Sieve the besan (gram flour) using a fine mesh sieve to ensure no lumps are formed. Keep aside for later.
On the stovetop, keep your wok and saucepan on adjacent stoves.
Add the sugar and water to the wok, and heat it on medium to high heat, stirring occasionally with a spatula. Stir ocassionally until the syrup has thickened and reduced. Sugar will start to crystalize and stick to the sides. Check for 1- string consistency (see notes), and lower the heat.
In the saucepan, add the ghee and oil and keep it on a medium heat. The saucepan should remain on heat as we continue with the rest of the steps.
Add the sieved gram flour to the sugar syrup, slowly. Use a whisk to combine the sugar syrup with the gram flour. The gram flour will absorb all the sugar syrup in a couple of minutes.
Once the gram flour mixture looks like a smooth runny paste, scoop out a little of the ghee+oil mixture and add it to the gram flour mixture in the wok.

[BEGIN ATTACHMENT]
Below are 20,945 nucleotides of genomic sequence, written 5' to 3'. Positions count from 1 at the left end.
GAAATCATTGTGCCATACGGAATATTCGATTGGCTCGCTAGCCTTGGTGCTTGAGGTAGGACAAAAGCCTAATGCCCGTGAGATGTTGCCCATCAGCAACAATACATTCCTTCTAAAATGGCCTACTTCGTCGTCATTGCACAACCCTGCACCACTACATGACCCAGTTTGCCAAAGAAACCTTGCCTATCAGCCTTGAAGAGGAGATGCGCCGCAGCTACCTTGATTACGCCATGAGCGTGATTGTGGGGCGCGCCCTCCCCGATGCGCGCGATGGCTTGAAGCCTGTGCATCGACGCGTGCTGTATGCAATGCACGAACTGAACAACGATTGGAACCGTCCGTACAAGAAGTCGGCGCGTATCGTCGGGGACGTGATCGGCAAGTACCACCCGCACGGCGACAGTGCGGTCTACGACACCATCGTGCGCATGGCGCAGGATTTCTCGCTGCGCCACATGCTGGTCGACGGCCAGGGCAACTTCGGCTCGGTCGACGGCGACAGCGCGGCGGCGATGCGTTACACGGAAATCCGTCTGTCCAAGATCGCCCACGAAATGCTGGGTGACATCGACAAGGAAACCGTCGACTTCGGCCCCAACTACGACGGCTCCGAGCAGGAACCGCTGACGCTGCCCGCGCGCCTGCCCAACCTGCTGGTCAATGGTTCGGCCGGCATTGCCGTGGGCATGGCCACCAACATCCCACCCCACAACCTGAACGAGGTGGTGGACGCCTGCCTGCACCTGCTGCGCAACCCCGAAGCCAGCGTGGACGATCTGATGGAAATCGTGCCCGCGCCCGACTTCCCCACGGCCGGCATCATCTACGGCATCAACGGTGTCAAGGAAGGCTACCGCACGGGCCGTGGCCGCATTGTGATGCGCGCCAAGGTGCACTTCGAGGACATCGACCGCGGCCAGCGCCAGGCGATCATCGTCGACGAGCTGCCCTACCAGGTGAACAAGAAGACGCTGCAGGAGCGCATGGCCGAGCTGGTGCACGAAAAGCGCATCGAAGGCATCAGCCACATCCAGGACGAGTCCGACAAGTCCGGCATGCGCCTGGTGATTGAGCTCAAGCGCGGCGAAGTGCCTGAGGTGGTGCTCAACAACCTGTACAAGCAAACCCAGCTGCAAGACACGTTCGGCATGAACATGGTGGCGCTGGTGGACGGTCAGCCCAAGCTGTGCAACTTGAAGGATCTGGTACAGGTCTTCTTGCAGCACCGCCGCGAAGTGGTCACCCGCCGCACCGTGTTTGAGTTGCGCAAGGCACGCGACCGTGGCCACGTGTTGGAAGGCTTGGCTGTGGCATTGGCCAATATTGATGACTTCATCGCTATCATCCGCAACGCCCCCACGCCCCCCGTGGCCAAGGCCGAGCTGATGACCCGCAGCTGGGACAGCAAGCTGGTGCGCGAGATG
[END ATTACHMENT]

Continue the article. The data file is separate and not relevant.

Immediately whisk the hot ghee + oil and combine it into the gram-flour -sugar syrup mixture. The mixture will absorb the fat and turns smooth.
Continue adding the ghee-oil mixture to the wok in 4-5 increments, and follow the same steps as above.
After 18-20 minutes of mixing, the mixture should become a thick mass and start to separate from the sides of the wok.
Add once last ladle of ghee+oil and as soon as the mixture starts to bubble and froth, take the wok off the heat and turn it out into the prepared baking tin.
Keep the tin at room temperature to cool for 1-2 hours.
Once the Mysore Pak is cooled down and feels firm to touch, it is ready to be cut. Use a sharp knife to cut out squares of Mysore Pak.